Tuesday, January 24, 2012

This is What's Wrong with Hollywood: Where are the biggest box office movies (not) streaming?

Take a look at this compilation of the Top 100 movies of 2011 and where they are available (or not) to legally stream from online. This isn't even a complete list as the studios still frequently will only put the standard definition version of a movie up on iTunes when of course an HD copy is available. Also, support for iTunes Extras is nonexistent or weak.

This is why Hollywood is losing money to piracy. There will always be people that just don't want to pay for content, but the big attraction of piracy to honest people is that it feels like everything is available. It's a better service. Seems very analogous to Napster before Apple convinced the music labels to license a very high percentage of their catalogs at reasonable prices for download. Then you have the studios trying to launch their own streaming service, while continuing to cripple the established services out there.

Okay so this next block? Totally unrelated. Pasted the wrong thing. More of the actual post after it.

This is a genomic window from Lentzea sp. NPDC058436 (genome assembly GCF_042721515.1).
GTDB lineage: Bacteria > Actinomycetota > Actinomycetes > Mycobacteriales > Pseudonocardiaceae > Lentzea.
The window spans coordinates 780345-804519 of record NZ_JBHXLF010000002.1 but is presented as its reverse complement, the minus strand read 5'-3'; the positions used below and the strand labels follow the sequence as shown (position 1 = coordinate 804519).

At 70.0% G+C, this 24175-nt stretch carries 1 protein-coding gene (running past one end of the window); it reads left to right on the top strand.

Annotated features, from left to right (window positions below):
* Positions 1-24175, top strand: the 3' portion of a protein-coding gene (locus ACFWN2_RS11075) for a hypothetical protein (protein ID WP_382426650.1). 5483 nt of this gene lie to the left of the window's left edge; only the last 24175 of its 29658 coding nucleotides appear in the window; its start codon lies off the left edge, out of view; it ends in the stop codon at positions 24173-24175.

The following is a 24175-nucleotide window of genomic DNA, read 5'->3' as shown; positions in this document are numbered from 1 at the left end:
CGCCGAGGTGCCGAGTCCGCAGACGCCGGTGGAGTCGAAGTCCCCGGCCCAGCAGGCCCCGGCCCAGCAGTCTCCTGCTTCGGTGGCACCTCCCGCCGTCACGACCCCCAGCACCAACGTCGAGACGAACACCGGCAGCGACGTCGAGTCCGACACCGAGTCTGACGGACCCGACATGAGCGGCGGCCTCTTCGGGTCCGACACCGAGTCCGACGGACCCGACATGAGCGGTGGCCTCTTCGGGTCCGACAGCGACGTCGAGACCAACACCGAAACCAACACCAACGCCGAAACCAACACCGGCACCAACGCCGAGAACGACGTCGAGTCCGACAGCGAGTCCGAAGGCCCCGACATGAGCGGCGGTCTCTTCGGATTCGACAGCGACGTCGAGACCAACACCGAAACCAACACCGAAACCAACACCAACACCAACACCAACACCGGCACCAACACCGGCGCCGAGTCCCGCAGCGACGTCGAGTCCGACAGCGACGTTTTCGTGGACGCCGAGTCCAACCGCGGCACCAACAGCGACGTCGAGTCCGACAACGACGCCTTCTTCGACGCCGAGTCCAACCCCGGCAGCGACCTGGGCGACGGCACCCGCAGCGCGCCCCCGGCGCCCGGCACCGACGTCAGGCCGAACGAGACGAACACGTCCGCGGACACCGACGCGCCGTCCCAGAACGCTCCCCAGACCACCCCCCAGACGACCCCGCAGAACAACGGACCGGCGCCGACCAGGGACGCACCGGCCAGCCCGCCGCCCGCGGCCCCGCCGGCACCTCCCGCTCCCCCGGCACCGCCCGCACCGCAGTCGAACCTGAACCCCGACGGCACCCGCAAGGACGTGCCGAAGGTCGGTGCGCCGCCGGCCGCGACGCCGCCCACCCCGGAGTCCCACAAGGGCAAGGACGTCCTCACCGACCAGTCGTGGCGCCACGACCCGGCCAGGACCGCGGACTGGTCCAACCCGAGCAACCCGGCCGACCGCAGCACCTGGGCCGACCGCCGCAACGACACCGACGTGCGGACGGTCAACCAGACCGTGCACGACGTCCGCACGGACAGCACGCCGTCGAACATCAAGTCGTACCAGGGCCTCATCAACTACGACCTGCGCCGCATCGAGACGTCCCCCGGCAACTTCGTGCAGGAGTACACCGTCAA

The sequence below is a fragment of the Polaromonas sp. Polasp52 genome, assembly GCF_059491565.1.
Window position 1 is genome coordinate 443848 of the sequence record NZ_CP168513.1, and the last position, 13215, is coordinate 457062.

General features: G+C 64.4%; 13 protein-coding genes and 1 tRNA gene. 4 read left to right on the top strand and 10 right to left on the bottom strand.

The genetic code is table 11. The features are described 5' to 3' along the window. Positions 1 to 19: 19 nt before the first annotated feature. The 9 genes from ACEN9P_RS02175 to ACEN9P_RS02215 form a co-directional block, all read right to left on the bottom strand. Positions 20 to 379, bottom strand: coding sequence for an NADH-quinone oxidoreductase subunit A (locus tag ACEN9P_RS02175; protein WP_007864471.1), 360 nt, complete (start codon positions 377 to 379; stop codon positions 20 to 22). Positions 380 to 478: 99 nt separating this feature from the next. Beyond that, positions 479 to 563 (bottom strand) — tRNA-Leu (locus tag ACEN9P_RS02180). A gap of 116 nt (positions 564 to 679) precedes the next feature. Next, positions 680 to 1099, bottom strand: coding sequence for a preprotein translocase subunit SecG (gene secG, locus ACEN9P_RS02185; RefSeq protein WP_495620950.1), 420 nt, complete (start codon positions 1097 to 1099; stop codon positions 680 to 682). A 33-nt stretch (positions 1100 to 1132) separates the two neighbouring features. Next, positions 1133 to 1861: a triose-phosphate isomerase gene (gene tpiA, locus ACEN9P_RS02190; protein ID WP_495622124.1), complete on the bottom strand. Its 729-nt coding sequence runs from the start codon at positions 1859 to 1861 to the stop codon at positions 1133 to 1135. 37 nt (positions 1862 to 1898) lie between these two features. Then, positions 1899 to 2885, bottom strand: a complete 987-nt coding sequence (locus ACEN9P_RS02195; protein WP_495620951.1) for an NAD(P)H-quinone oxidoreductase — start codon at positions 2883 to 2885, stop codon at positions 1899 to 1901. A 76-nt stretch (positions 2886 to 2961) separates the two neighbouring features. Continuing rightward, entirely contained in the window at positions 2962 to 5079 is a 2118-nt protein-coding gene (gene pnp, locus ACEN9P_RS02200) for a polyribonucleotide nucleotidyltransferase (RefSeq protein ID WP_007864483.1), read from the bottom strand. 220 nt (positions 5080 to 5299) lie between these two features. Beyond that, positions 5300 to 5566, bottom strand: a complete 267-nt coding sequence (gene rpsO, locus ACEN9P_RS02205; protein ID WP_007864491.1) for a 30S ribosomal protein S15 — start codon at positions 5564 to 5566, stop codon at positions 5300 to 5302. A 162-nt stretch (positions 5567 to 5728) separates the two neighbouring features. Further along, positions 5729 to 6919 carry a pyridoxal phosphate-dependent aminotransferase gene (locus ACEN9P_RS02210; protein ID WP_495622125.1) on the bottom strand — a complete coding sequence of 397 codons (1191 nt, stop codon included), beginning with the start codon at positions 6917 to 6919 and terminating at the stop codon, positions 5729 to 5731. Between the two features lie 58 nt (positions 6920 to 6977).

Hollywood has crippled the legal download sites with this quagmire of availability, SD vs. HD, and little to no price break over buying a manufactured physical disc. Clearly the studios are trying to preserve buying physical discs or make at the least make it more enticing than downloading, but it's just not going to happen anymore. The tide has turned. Add to that the complicated "windowing" that studios try to enforce on home viewing rights, and a lot of consumers just check out.

This should be obvious, but don't the studios get that most people can't and won't keep track of the studios windowing schedule? Once you market a movie, if people want to watch that movie and they can't get it legally and at a fair price, at some point they are probably going to investigate pirating because it bypasses all the studio bullshit.

I'm not supporting pirating, but it's not hard to understand the appeal beyond just not paying for stuff.

I tried to watch Game of Thrones and this is what happened cartoon from The Oatmeal perfectly captures the problem.

Update x2
Andy Ihnatko perfectly captures what I generally try to practice regarding the byzantine content access rules, find something else to do!